2001 was my last year at Art school and I was busy smoking spliffs and listening to left-of-centre hip-hop acts while getting all paranoid about what I was going to do with a four-year degree that provided no real job prospects. I’d hazard a guess that the pot wasn’t doing much for my quarter life crisis, but I also suspect that surrealist records like cLOUDEAD weren’t helping much either.
I’m no hip-hop aficionado, my knowledge is limited to the nihilsm of early nineties Gangster rap and the uprising of ‘avante hop’ in the early 2000s when two labels in particular, Anticon (San Francisco) and Definitive Jux (New York) were spewing out a super strange hybrid of indie rock attitude, dadaist poetry and beats damaged by the spawn of Warp Records. A whole group of American kids suddenly realised that Hip-Hop didn’t have to be about old soul records, blunts, 40s and bitches. Rather, it could be about extreme experimentation so they set about fucking with the formula.
Anticon took this exploration to the furthest, and perhaps darkest places. Being based on the West Coast its acts were ensconced in Beat history, love-ins, rock n’ roll and the Zappas and Beefhearts of Laurel Canyon. Definitive Jux, which gave birth to Aesop Rock, my favourite artist of this whole scene, maintained an experimental edge but always kept a finger in rap’s New York roots. Of all these artists, cLOUDEAD pushed ‘experimental’ to the furthest limits, and while this record might not be an absolute favourite of mine, it’s such a fucked up curiosity that I constantly find myself revisiting it.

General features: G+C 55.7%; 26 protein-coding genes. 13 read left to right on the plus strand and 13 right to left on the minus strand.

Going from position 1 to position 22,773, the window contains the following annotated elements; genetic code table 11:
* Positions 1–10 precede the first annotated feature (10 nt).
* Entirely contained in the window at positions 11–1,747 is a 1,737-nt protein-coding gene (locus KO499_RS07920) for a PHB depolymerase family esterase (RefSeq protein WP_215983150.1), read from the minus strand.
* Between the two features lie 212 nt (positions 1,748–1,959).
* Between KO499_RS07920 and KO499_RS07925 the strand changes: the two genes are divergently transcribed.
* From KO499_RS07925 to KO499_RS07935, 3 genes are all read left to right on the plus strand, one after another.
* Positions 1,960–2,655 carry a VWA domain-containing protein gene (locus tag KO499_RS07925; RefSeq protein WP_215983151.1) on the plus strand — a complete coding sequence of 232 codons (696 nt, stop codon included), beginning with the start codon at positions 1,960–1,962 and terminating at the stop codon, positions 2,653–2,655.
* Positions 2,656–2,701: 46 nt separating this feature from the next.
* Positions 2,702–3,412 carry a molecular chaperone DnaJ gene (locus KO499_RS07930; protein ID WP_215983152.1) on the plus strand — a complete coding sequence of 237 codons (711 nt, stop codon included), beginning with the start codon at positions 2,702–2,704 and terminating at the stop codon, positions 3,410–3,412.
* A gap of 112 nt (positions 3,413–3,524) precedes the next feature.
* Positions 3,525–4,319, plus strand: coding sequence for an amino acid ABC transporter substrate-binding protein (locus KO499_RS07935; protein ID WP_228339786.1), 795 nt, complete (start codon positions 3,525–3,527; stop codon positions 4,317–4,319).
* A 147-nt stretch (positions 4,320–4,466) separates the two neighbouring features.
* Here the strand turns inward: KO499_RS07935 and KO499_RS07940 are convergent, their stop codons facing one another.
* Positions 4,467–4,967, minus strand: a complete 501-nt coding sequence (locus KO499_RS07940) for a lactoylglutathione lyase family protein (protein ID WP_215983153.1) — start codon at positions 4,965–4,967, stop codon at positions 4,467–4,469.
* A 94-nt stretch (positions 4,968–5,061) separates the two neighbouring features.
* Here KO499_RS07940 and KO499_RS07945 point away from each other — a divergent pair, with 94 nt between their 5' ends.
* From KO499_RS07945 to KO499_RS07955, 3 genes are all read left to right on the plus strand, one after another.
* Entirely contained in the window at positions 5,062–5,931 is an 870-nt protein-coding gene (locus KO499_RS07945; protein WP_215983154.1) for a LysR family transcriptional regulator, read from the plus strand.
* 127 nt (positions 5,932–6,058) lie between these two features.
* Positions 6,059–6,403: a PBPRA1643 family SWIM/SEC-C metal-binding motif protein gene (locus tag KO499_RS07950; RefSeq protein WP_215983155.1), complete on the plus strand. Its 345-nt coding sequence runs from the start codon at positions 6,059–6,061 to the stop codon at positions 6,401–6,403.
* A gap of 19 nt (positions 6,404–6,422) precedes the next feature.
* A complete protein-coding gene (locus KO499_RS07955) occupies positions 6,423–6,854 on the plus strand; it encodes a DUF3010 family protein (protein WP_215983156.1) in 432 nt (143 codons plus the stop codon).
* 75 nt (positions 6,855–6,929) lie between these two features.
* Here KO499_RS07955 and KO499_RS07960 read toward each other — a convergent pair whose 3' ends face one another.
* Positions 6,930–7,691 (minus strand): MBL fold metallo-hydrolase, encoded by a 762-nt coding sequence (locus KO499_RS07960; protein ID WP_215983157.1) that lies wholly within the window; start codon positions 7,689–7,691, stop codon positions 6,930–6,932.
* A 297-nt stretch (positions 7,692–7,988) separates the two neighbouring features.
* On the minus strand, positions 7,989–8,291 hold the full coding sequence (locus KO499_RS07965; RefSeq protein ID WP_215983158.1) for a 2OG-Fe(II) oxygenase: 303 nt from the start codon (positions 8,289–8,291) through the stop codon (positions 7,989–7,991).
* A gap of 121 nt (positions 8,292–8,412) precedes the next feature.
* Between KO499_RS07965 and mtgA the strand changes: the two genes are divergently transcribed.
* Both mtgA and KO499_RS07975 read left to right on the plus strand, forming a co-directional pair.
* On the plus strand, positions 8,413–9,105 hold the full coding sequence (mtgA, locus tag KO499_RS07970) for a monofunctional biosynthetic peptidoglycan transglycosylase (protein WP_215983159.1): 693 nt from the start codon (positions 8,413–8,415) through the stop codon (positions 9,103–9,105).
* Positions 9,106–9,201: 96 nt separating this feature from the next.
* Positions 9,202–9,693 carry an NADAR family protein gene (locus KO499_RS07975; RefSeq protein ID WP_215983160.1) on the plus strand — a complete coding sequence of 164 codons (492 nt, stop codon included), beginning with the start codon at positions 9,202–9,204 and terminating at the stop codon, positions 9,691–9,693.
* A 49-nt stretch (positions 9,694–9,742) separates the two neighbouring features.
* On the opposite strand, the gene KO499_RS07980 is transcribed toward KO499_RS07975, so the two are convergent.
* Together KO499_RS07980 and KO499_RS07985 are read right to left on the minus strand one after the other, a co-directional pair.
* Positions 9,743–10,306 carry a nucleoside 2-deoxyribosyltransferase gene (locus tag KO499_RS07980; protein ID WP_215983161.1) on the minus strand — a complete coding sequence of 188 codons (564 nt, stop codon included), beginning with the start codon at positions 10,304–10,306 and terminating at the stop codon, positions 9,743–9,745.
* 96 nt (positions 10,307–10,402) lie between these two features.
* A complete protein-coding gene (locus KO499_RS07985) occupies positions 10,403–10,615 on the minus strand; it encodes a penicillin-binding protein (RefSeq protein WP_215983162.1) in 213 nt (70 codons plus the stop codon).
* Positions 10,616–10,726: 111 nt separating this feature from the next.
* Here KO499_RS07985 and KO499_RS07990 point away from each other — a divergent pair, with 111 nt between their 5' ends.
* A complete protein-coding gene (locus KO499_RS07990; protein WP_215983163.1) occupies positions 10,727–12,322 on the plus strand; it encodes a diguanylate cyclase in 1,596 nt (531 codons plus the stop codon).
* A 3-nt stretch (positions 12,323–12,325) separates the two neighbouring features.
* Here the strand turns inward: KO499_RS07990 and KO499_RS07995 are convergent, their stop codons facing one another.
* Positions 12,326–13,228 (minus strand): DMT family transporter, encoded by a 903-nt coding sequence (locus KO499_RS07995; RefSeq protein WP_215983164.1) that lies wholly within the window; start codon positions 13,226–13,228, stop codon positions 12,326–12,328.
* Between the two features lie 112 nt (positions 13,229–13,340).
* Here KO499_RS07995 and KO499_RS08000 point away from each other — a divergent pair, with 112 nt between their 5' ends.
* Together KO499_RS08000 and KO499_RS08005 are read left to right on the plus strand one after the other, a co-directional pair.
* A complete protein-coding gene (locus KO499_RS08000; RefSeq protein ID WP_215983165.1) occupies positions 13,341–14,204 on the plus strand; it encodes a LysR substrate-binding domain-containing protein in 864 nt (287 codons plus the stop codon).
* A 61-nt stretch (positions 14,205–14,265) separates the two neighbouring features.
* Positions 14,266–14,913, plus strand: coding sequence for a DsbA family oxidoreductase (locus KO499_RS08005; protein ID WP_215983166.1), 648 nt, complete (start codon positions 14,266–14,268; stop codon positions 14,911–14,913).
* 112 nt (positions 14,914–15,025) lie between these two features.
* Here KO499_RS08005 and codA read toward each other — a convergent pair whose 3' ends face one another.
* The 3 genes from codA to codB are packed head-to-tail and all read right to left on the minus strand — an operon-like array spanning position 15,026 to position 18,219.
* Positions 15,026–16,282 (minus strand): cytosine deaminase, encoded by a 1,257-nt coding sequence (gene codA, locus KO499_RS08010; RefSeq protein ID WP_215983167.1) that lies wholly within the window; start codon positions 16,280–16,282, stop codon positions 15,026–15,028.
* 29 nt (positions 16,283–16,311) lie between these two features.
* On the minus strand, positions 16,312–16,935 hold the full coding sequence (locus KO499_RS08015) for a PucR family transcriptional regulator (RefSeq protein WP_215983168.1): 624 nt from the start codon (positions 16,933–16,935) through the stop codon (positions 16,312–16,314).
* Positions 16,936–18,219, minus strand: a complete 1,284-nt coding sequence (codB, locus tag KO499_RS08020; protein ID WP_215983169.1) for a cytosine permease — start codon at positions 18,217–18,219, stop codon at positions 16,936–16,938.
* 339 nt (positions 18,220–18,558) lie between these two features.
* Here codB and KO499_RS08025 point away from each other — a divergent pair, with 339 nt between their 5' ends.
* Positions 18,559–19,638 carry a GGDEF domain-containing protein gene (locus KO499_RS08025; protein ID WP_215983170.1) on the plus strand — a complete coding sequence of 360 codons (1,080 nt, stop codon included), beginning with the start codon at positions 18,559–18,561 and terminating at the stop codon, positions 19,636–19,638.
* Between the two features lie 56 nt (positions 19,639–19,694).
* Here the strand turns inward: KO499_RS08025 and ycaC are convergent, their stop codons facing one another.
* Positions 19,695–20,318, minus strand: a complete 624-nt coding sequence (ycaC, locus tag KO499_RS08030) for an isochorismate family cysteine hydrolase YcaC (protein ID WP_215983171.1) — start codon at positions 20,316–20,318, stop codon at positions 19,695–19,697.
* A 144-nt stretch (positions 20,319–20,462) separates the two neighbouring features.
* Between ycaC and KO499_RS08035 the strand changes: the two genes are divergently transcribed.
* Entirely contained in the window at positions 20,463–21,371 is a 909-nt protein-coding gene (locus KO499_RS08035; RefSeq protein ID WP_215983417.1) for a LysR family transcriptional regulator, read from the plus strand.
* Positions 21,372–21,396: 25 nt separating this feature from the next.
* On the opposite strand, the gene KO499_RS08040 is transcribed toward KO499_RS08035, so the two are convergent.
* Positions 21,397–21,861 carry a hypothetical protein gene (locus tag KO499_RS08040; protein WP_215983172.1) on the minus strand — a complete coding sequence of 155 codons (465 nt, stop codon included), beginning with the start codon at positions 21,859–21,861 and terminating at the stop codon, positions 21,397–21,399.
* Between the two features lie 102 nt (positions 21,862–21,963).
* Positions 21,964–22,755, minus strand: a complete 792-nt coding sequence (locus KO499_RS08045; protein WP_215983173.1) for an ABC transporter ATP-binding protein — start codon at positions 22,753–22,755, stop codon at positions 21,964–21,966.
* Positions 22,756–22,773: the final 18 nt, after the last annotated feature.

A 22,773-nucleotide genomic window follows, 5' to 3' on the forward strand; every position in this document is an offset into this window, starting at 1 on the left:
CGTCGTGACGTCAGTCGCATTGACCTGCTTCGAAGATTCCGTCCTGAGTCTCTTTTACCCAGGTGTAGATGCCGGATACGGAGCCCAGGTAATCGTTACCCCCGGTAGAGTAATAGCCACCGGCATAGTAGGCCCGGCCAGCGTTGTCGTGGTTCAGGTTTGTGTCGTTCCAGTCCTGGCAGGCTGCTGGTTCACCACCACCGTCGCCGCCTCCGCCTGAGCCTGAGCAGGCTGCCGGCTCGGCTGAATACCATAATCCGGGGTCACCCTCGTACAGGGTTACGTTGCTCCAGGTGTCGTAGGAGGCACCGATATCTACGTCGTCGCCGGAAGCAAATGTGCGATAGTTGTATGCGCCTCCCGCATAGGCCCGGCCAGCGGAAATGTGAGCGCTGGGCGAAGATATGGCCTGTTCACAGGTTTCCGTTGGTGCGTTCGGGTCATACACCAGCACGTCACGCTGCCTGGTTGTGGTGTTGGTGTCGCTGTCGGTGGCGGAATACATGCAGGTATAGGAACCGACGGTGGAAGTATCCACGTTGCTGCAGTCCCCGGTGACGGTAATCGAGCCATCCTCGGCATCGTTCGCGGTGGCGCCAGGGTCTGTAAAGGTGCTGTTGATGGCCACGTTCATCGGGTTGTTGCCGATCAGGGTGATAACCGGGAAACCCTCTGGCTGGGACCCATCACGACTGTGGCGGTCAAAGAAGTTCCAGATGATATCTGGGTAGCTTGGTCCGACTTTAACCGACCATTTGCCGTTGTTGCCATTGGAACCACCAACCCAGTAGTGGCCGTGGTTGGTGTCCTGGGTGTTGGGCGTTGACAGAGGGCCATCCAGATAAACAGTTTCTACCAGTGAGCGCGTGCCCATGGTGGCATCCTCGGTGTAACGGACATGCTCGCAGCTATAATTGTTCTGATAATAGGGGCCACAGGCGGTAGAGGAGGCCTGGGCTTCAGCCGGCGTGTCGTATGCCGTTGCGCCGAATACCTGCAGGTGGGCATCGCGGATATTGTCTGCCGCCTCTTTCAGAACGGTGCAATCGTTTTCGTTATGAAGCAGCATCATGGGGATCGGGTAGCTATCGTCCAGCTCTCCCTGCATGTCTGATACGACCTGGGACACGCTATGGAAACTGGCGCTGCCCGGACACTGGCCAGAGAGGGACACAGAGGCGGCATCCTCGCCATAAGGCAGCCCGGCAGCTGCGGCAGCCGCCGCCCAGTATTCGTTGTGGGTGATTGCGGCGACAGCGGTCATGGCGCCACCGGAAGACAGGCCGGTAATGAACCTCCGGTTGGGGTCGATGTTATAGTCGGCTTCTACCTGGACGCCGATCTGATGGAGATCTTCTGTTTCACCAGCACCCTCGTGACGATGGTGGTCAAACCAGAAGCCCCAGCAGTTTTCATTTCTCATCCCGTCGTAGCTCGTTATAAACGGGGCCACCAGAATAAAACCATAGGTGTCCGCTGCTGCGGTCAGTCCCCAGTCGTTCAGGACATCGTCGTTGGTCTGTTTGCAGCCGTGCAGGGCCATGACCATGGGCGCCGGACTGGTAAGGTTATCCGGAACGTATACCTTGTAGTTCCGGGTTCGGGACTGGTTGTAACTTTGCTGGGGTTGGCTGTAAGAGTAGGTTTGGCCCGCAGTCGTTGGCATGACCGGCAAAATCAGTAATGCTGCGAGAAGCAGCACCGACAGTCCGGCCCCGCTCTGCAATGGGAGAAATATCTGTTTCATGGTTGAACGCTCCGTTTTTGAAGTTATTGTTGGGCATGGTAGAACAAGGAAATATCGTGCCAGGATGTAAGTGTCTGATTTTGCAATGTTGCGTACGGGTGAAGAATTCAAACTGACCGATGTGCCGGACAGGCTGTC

cLOUDEAD is a collection of 10” singles independently released by ‘band’ members and Anticon label owners Doseone, Why? and Sole. The sound is Hip Hop only because it’s rhythmic and (occasionally) the vocals rhyme. Overall this is a disorientating pastiche of odd samples, vocal snippets, drugged out keys and stream of consciousness lyrics. Occasionally the calamity dips into head-nodding territory and the boys signify their roots. Then Doseone gets all rapid-fire, nasally and sing-song on your ass rhyming about witches, Birkenstocks and crises and suddenly you have no idea where your head is at. Sometimes the sound is dreamy and light-headed, almost musical but always stabbed through the heart by some abstract collage of noise and samples.
Purists called these guys heretics, plenty of people thought they were a load of bollocks, and the collective only released one more album before disbanding into a myriad of unclassifiable, but far less rap-oriented solo projects. Indeed by the time this collection of tracks was release as cLOUDEAD each member was already busy experimenting with indie rock art bands and other side projects (do yourself a favour and check Hood’s Coldhouse record from this period which features some fucking amazing contributions from Doseone.). But you know, things are never really meant to last. Bursts of creativity such as cLOUDEAD tend to project musicians/artists on to greater things. Perhaps if it wasn’t for the surreal paranoia of this record I would never have stopped pretending to be an art student and started thinking about my place in the world. And looking back, this record definitely started me on a search for weirder and weirder music. Something I’m still doing today.